KTM returns to profitability - Amazing Q3 2010 financial results
The Austrian manufacturer has just released third quarter results for the 2009-10 financial exercise, and the numbers point towards a fantastic turnaround from the bad old days for 2008-09.
Here are a few key quotes from the Q3 2009-10 report, i.e. the first 9 months of their fiscal year.
In the first three quarters of 2009/10, we increased profits after interest and taxes by EUR 70.7 million, to EUR 3.9 million compared to last year (A loss of EUR 66.8 million). This positive development can be mainly attributed to the strict austerity drive and the focus on our core business. (Moto123.com Italics)
Due to sales slightly below last year’s level of 43,189 vehicles (previous year: 46,275 vehicles), turnover decreased by EUR 25.2 million to EUR 318.3 million compared to last year (EUR 343.5 million).
In the first three quarters of 2009/10 the number of registrations in the European market fell by 14.3 % to 396,577 vehicles compared to last year, while we were able to keep our market share on the overall European market at a level of 4.3 %.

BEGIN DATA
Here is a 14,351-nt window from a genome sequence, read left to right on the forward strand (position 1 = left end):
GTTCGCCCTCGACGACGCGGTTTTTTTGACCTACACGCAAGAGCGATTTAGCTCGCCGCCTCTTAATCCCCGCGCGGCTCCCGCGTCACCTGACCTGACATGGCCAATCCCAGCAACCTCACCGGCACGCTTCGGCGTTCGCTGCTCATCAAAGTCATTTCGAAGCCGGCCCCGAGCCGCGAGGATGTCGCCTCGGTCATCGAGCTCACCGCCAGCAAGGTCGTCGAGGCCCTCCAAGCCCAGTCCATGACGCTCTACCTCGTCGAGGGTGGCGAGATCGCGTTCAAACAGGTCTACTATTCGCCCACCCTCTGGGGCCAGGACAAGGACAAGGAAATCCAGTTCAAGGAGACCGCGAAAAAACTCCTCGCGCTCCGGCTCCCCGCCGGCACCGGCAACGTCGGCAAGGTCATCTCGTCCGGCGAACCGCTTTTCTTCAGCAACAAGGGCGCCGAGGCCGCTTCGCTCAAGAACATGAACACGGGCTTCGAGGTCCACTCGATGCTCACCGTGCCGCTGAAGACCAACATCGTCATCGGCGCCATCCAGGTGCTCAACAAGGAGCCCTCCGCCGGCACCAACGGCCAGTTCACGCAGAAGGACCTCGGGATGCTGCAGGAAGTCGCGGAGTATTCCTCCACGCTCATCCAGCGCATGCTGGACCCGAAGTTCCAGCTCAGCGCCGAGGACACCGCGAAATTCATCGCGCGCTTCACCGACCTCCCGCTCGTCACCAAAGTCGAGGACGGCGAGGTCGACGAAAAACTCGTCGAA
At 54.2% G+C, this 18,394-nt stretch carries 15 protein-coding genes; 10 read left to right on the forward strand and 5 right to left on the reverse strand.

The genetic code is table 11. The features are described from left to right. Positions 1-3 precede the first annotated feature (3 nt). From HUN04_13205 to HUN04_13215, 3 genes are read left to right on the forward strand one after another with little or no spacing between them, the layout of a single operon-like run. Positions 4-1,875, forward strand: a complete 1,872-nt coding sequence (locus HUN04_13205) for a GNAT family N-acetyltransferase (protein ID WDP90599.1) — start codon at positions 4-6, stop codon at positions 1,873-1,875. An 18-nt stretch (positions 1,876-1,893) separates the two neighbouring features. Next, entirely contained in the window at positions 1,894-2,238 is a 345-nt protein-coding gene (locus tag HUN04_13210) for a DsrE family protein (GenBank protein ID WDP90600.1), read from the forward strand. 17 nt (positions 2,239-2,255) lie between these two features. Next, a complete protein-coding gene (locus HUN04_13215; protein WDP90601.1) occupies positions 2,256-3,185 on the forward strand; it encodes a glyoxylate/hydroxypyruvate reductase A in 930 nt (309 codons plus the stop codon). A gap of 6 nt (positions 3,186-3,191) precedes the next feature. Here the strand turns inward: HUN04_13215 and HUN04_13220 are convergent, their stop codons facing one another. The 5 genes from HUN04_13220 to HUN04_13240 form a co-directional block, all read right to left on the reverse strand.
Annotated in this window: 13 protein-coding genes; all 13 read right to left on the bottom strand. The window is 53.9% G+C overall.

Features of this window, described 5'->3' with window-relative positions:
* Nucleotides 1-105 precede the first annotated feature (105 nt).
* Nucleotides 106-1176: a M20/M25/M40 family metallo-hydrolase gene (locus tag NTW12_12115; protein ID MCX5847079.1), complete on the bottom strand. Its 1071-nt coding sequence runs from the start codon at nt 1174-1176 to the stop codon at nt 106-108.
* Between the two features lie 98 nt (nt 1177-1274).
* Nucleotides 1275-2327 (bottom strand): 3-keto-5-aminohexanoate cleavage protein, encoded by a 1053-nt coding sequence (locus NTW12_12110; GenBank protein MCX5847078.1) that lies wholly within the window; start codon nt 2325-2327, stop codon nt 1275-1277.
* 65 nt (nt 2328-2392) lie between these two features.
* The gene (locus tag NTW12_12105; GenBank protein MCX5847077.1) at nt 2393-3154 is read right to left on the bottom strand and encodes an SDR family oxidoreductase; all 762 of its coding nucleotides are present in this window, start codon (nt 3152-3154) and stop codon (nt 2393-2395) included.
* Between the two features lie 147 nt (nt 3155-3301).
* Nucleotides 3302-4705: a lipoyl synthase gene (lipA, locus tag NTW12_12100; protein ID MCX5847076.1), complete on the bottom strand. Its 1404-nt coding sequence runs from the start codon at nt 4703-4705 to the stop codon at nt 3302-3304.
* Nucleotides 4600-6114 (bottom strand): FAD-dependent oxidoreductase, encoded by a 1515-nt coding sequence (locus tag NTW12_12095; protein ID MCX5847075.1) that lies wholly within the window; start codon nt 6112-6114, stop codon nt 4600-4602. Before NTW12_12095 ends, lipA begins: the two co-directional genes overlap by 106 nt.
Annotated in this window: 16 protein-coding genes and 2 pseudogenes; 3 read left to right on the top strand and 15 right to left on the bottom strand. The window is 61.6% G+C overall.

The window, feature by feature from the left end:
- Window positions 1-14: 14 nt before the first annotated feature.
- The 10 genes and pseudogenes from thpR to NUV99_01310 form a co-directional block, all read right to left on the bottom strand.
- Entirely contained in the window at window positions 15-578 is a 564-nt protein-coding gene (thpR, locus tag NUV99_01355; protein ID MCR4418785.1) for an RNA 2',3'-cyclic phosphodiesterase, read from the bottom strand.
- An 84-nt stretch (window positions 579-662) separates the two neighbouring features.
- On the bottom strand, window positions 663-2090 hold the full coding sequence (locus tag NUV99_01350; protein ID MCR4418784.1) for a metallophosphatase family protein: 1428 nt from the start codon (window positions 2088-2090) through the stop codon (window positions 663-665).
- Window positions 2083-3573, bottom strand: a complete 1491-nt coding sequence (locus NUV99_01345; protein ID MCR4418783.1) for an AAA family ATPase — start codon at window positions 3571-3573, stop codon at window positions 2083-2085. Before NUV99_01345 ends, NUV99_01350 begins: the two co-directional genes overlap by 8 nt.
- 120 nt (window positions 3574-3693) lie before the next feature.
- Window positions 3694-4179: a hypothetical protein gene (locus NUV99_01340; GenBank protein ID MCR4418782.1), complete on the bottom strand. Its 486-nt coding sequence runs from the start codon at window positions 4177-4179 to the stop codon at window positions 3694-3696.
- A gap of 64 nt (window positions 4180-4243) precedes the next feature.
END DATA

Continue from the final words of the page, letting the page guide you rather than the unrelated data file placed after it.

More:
The number of registrations on the US market dropped in the first three quarters of 2009/10 by 17.8 % to 283,549 vehicles compared to last year. In the US we increased our market share to 2.5 % (+0.2 percentage points compared to last year).
In the first three quarters of 2009/10, we sold 37,425 full size motorcycles (+484 motorcycles compared to last year).
In the first three quarters of 2009/10, we sold 87 X-Bow sport cars (-162 units compared to last year).
The key message here is that KTM took some serious restructuring losses in 2009, such as a 25% reduction in employees, the apparent stoppage of the X-Bow project and several plant reorganisations. The resulting cost reductions have allowed KTM to return to profitability in 2010 despite decreased sales so far this year.
The new mean and lean KTM has more great reasons to anticipate a better future, with constant growth in the road bike segment, and new growth areas in emerging nations, with Brazil in the gun sights for next year.
Things are back to good in Austria…